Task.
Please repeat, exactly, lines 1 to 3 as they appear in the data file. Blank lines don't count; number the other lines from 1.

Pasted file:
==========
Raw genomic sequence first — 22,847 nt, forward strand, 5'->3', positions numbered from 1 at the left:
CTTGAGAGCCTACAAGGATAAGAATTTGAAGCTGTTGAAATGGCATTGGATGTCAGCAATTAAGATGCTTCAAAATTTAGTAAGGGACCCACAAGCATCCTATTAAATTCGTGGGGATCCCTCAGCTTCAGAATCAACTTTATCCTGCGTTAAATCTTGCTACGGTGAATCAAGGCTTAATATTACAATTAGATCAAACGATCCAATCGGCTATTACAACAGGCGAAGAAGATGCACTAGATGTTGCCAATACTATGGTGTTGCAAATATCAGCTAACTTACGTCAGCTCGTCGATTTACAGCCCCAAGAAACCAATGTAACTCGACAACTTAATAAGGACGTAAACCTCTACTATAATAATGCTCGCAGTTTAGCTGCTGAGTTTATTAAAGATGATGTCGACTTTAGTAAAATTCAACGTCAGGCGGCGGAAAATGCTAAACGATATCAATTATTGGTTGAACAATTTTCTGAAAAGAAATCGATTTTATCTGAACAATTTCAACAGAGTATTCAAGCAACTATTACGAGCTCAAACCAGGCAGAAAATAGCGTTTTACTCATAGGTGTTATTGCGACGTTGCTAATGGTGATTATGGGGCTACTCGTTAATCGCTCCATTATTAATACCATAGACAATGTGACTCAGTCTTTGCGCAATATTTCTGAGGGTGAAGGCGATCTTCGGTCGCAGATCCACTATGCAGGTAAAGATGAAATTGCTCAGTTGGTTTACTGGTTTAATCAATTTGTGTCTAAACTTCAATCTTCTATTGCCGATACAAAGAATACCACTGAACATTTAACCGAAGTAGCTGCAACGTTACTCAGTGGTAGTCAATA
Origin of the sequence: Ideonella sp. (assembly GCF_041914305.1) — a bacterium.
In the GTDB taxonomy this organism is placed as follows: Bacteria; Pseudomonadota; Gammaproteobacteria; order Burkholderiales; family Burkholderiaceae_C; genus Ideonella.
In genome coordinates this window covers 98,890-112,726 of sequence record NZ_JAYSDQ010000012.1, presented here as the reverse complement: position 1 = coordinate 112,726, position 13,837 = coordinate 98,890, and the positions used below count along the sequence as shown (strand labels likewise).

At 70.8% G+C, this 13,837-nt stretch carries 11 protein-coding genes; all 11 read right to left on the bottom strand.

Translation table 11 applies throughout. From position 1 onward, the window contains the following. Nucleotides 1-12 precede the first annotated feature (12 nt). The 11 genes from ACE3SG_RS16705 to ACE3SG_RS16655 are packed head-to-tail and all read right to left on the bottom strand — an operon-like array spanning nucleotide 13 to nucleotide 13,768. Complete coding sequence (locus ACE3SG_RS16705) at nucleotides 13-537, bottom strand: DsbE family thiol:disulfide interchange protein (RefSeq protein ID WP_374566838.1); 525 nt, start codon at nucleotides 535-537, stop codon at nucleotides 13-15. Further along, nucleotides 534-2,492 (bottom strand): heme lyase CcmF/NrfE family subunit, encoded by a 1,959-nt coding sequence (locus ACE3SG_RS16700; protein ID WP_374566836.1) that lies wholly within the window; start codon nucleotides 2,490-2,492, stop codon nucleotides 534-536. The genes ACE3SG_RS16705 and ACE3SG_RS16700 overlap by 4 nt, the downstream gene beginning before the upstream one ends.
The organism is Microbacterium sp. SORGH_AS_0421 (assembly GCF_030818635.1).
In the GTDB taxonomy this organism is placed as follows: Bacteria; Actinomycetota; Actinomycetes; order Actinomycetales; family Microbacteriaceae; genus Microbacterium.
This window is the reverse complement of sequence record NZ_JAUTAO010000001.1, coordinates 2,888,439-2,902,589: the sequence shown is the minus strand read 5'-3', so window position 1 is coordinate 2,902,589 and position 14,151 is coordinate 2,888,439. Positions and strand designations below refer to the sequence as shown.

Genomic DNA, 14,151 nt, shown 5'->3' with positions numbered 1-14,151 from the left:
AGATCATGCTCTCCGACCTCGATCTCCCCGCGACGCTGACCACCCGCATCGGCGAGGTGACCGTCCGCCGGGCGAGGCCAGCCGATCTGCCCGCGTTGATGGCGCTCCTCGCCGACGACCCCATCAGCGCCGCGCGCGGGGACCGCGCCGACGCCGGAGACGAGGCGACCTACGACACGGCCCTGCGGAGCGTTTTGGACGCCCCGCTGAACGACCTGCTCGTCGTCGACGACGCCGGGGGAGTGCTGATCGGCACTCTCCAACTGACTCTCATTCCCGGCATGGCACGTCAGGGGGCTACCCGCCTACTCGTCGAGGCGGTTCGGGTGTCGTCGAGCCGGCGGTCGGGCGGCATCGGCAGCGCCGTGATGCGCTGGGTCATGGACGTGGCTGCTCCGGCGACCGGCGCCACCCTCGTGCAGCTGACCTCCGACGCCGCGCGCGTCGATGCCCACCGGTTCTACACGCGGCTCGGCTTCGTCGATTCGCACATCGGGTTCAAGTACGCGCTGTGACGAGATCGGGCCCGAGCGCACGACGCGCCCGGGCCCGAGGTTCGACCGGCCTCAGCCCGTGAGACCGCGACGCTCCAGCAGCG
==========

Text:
Raw genomic sequence first — 22,847 nt, forward strand, 5'->3', positions numbered from 1 at the left:
CTTGAGAGCCTACAAGGATAAGAATTTGAAGCTGTTGAAATGGCATTGGATGTCAGCAATTAAGATGCTTCAAAATTTAGTAAGGGACCCACAAGCATCCTATTAAATTCGTGGGGATCCCTCAGCTTCAGAATCAACTTTATCCTGCGTTAAATCTTGCTACGGTGAATCAAGGCTTAATATTACAATTAGATCAAACGATCCAATCGGCTATTACAACAGGCGAAGAAGATGCACTAGATGTTGCCAATACTATGGTGTTGCAAATATCAGCTAACTTACGTCAGCTCGTCGATTTACAGCCCCAAGAAACCAATGTAACTCGACAACTTAATAAGGACGTAAACCTCTACTATAATAATGCTCGCAGTTTAGCTGCTGAGTTTATTAAAGATGATGTCGACTTTAGTAAAATTCAACGTCAGGCGGCGGAAAATGCTAAACGATATCAATTATTGGTTGAACAATTTTCTGAAAAGAAATCGATTTTATCTGAACAATTTCAACAGAGTATTCAAGCAACTATTACGAGCTCAAACCAGGCAGAAAATAGCGTTTTACTCATAGGTGTTATTGCGACGTTGCTAATGGTGATTATGGGGCTACTCGTTAATCGCTCCATTATTAATACCATAGACAATGTGACTCAGTCTTTGCGCAATATTTCTGAGGGTGAAGGCGATCTTCGGTCGCAGATCCACTATGCAGGTAAAGATGAAATTGCTCAGTTGGTTTACTGGTTTAATCAATTTGTGTCTAAACTTCAATCTTCTATTGCCGATACAAAGAATACCACTGAACATTTAACCGAAGTAGCTGCAACGTTACTCAGTGGTAGTCAATA
Origin of the sequence: Ideonella sp. (assembly GCF_041914305.1) — a bacterium.